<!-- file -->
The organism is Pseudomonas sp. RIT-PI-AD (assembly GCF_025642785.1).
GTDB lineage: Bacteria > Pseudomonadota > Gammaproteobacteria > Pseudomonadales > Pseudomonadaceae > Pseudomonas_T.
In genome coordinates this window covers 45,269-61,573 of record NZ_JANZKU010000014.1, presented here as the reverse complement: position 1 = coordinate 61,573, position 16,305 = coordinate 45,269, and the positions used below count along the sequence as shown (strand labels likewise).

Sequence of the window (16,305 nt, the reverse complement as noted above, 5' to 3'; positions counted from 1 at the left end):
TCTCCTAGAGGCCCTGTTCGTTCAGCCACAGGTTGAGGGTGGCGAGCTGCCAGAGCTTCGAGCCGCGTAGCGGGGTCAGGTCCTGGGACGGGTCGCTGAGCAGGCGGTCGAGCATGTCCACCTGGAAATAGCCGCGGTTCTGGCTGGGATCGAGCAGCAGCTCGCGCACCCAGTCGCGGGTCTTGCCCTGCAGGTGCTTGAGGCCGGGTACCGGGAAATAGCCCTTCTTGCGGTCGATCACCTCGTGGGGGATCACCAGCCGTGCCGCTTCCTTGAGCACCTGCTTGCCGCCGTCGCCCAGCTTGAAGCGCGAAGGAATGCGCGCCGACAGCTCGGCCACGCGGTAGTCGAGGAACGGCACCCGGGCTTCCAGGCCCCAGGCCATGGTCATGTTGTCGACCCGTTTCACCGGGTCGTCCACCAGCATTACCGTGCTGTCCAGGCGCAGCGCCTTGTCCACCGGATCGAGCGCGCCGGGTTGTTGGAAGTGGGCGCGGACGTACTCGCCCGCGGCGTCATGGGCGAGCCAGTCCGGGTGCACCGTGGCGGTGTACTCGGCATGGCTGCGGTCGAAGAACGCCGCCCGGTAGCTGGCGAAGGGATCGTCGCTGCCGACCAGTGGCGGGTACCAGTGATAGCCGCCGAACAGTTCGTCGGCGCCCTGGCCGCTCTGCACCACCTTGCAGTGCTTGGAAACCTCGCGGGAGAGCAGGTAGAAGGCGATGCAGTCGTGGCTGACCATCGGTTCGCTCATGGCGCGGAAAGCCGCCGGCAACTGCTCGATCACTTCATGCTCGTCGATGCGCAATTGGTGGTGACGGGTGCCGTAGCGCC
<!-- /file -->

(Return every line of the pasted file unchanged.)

The organism is Pseudomonas sp. RIT-PI-AD (assembly GCF_025642785.1).
GTDB lineage: Bacteria > Pseudomonadota > Gammaproteobacteria > Pseudomonadales > Pseudomonadaceae > Pseudomonas_T.
In genome coordinates this window covers 45,269-61,573 of record NZ_JANZKU010000014.1, presented here as the reverse complement: position 1 = coordinate 61,573, position 16,305 = coordinate 45,269, and the positions used below count along the sequence as shown (strand labels likewise).

Sequence of the window (16,305 nt, the reverse complement as noted above, 5' to 3'; positions counted from 1 at the left end):
TCTCCTAGAGGCCCTGTTCGTTCAGCCACAGGTTGAGGGTGGCGAGCTGCCAGAGCTTCGAGCCGCGTAGCGGGGTCAGGTCCTGGGACGGGTCGCTGAGCAGGCGGTCGAGCATGTCCACCTGGAAATAGCCGCGGTTCTGGCTGGGATCGAGCAGCAGCTCGCGCACCCAGTCGCGGGTCTTGCCCTGCAGGTGCTTGAGGCCGGGTACCGGGAAATAGCCCTTCTTGCGGTCGATCACCTCGTGGGGGATCACCAGCCGTGCCGCTTCCTTGAGCACCTGCTTGCCGCCGTCGCCCAGCTTGAAGCGCGAAGGAATGCGCGCCGACAGCTCGGCCACGCGGTAGTCGAGGAACGGCACCCGGGCTTCCAGGCCCCAGGCCATGGTCATGTTGTCGACCCGTTTCACCGGGTCGTCCACCAGCATTACCGTGCTGTCCAGGCGCAGCGCCTTGTCCACCGGATCGAGCGCGCCGGGTTGTTGGAAGTGGGCGCGGACGTACTCGCCCGCGGCGTCATGGGCGAGCCAGTCCGGGTGCACCGTGGCGGTGTACTCGGCATGGCTGCGGTCGAAGAACGCCGCCCGGTAGCTGGCGAAGGGATCGTCGCTGCCGACCAGTGGCGGGTACCAGTGATAGCCGCCGAACAGTTCGTCGGCGCCCTGGCCGCTCTGCACCACCTTGCAGTGCTTGGAAACCTCGCGGGAGAGCAGGTAGAAGGCGATGCAGTCGTGGCTGACCATCGGTTCGCTCATGGCGCGGAAAGCCGCCGGCAACTGCTCGATCACTTCATGCTCGTCGATGCGCAATTGGTGGTGACGGGTGCCGTAGCGCC